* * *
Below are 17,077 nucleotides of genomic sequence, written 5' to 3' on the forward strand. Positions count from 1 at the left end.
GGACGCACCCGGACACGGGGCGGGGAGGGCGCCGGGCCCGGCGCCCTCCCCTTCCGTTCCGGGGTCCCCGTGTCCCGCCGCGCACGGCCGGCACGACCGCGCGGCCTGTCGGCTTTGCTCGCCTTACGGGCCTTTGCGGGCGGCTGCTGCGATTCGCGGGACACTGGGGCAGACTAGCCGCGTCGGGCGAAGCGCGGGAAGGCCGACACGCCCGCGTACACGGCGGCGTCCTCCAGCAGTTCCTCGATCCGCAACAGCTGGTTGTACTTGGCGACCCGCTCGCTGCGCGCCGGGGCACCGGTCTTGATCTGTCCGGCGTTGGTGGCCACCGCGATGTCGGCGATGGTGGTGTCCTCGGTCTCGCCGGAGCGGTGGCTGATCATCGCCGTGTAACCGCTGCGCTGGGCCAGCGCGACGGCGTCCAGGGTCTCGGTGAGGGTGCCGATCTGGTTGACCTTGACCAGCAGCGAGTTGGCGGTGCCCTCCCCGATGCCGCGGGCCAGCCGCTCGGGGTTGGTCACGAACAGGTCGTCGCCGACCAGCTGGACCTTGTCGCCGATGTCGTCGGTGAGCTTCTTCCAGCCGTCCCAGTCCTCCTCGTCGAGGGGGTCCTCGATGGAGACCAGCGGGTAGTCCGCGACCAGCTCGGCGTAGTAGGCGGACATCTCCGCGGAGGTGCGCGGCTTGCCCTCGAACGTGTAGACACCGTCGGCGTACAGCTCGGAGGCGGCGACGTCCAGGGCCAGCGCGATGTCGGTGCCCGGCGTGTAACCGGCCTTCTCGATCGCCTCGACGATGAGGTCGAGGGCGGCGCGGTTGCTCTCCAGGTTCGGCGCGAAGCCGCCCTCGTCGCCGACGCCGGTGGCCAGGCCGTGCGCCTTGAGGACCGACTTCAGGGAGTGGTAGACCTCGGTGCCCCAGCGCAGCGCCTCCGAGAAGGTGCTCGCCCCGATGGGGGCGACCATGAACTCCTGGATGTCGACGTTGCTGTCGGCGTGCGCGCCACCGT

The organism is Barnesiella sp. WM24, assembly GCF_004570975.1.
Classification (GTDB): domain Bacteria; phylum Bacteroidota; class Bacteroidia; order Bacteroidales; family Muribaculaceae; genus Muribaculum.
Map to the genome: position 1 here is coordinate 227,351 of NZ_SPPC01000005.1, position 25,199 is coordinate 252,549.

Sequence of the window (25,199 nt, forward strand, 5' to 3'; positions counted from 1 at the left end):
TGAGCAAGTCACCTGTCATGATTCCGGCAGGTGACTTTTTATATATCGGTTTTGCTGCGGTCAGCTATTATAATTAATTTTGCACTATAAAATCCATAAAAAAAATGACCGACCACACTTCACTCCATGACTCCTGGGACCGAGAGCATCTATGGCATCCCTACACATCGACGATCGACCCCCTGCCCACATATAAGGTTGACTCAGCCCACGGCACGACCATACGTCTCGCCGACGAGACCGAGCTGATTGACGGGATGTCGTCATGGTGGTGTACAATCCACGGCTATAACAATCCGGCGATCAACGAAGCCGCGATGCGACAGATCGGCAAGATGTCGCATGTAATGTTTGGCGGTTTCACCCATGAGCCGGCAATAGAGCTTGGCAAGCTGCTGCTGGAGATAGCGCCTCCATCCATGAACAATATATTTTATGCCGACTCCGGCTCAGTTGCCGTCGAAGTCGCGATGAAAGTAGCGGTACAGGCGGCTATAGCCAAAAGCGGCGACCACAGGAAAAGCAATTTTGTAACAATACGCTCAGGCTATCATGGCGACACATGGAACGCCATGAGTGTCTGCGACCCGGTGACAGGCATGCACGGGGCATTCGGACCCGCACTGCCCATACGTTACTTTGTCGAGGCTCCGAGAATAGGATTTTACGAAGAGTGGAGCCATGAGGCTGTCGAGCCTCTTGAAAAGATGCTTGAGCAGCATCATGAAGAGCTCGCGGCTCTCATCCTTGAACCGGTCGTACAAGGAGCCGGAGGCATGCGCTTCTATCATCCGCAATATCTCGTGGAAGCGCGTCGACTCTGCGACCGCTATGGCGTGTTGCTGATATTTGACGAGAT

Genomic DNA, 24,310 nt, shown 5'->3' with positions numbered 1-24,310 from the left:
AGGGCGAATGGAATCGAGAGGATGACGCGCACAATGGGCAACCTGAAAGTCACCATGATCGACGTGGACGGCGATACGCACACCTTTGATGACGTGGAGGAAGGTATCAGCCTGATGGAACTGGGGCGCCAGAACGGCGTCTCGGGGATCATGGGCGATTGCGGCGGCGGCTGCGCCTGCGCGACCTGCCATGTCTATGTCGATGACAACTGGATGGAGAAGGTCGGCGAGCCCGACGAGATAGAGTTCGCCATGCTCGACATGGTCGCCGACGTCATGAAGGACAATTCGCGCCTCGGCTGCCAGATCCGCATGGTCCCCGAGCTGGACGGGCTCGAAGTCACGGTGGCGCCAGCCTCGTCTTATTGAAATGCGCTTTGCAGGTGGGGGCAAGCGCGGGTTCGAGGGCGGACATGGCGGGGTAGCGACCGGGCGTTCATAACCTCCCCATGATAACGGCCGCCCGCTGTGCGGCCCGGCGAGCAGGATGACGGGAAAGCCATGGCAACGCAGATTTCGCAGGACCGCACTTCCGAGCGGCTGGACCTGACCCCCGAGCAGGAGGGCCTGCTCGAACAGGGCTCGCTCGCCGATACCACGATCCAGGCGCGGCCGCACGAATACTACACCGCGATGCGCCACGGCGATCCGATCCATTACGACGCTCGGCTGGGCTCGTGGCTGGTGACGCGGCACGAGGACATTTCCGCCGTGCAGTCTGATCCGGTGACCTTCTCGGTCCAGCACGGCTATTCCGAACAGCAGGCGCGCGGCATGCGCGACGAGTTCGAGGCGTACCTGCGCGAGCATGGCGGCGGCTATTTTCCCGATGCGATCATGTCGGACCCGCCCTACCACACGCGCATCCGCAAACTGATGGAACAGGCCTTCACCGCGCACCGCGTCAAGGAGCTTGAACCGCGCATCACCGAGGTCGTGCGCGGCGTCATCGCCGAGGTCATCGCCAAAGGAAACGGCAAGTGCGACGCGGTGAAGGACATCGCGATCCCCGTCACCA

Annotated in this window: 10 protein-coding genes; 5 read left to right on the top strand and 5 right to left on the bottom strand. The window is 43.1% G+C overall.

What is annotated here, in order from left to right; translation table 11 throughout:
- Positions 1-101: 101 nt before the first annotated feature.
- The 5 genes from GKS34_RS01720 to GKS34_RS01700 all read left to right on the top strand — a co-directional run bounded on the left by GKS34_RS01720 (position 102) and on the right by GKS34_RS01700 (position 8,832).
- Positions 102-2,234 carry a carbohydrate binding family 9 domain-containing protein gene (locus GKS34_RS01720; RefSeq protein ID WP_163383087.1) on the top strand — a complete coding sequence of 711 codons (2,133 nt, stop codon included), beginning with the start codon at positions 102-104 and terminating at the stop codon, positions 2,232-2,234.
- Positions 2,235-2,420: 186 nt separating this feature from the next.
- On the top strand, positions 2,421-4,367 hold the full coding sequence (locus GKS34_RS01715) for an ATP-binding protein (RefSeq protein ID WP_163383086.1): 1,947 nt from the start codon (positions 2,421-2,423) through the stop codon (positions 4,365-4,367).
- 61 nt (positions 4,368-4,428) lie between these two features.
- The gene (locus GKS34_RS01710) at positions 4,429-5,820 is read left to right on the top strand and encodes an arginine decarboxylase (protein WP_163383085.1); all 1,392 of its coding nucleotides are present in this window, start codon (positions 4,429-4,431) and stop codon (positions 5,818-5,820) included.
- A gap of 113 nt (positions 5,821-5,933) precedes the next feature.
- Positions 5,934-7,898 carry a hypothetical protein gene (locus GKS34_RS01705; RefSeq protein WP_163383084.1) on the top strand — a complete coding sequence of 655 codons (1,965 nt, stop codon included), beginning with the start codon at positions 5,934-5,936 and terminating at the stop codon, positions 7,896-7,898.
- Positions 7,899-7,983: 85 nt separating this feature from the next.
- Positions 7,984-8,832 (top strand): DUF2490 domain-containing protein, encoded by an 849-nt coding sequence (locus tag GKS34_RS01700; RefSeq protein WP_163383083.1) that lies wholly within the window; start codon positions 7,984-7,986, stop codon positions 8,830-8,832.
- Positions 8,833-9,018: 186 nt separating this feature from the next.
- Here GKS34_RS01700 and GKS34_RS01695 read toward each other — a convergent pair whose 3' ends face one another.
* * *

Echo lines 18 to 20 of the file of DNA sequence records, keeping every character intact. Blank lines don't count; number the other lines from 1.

- The gene (locus GKS34_RS01710) at positions 4,429-5,820 is read left to right on the top strand and encodes an arginine decarboxylase (protein WP_163383085.1); all 1,392 of its coding nucleotides are present in this window, start codon (positions 4,429-4,431) and stop codon (positions 5,818-5,820) included.
- A gap of 113 nt (positions 5,821-5,933) precedes the next feature.
- Positions 5,934-7,898 carry a hypothetical protein gene (locus GKS34_RS01705; RefSeq protein WP_163383084.1) on the top strand — a complete coding sequence of 655 codons (1,965 nt, stop codon included), beginning with the start codon at positions 5,934-5,936 and terminating at the stop codon, positions 7,896-7,898.